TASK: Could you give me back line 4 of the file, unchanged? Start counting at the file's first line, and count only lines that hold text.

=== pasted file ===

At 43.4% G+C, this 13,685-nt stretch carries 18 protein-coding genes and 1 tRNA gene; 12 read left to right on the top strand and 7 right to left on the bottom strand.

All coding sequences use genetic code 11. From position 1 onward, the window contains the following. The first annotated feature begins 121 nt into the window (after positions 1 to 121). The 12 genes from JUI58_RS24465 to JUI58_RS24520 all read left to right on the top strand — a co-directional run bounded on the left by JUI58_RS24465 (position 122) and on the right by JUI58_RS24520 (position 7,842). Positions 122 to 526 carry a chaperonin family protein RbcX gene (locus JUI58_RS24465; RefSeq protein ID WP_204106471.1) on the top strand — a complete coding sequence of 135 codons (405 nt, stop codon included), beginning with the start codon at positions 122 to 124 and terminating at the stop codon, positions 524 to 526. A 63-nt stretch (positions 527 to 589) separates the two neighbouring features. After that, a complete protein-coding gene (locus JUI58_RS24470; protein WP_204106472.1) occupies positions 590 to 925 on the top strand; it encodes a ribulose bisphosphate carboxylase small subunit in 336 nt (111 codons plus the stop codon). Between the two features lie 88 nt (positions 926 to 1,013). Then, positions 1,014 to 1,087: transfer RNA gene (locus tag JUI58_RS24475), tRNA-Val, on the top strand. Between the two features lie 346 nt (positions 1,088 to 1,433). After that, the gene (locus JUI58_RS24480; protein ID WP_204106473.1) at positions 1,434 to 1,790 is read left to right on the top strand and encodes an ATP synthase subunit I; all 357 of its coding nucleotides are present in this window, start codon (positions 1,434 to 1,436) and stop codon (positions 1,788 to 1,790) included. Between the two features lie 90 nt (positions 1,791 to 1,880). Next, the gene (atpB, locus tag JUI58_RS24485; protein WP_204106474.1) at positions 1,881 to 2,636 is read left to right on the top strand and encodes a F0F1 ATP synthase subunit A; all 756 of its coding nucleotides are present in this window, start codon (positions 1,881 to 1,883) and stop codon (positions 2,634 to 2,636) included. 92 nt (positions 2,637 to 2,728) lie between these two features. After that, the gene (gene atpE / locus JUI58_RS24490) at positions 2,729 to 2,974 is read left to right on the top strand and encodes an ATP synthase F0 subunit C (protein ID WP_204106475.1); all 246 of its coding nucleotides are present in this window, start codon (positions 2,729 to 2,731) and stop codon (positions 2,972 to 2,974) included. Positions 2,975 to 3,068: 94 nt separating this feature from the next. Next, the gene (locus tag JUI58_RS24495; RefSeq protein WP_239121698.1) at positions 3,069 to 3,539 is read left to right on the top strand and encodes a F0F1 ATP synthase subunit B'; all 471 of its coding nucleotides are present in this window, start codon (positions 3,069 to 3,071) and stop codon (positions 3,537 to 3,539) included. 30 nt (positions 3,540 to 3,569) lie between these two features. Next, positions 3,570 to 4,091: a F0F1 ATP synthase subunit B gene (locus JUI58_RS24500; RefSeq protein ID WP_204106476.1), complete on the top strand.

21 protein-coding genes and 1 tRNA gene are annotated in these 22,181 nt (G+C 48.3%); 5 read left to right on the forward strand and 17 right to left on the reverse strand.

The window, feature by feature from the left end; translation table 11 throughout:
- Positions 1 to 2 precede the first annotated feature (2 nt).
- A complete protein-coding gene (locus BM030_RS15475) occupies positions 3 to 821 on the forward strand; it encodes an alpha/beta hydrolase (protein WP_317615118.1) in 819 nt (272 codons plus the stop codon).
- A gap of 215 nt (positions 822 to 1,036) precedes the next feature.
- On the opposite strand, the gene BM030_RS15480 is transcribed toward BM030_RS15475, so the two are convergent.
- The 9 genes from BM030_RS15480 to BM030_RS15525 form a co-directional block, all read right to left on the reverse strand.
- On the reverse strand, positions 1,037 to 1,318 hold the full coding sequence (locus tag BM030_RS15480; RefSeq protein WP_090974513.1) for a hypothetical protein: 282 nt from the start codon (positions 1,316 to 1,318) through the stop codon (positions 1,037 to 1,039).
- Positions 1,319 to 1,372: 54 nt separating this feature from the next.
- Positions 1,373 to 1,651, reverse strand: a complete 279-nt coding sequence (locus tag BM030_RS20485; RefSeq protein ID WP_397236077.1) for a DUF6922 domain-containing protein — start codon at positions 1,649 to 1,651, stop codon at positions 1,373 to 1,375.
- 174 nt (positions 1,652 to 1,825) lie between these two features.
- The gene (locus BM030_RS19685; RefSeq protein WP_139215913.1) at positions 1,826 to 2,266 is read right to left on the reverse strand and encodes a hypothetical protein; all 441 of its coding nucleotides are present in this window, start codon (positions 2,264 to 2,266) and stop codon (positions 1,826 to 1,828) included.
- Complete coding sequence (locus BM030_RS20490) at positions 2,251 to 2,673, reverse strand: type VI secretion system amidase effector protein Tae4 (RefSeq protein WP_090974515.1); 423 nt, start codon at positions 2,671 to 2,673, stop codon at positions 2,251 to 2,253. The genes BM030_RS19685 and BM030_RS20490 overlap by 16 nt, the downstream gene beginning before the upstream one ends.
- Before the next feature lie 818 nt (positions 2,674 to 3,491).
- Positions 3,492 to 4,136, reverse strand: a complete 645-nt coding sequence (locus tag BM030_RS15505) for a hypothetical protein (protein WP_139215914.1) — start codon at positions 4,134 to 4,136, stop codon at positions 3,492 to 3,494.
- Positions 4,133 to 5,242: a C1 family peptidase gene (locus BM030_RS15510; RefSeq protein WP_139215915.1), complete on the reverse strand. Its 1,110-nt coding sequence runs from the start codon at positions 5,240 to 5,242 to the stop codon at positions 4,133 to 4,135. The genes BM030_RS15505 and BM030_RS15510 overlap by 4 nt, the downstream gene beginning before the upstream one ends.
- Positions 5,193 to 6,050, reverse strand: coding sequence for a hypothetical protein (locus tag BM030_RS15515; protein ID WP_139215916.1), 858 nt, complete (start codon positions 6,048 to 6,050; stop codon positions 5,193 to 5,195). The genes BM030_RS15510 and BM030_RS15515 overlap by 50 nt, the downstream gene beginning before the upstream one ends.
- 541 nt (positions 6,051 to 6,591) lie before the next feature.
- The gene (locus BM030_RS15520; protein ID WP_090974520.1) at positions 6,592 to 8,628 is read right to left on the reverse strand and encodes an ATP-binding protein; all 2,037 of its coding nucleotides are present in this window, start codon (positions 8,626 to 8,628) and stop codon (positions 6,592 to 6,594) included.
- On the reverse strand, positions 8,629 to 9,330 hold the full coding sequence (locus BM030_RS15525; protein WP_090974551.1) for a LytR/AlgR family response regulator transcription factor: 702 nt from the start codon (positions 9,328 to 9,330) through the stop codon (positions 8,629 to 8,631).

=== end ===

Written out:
The window, feature by feature from the left end; translation table 11 throughout: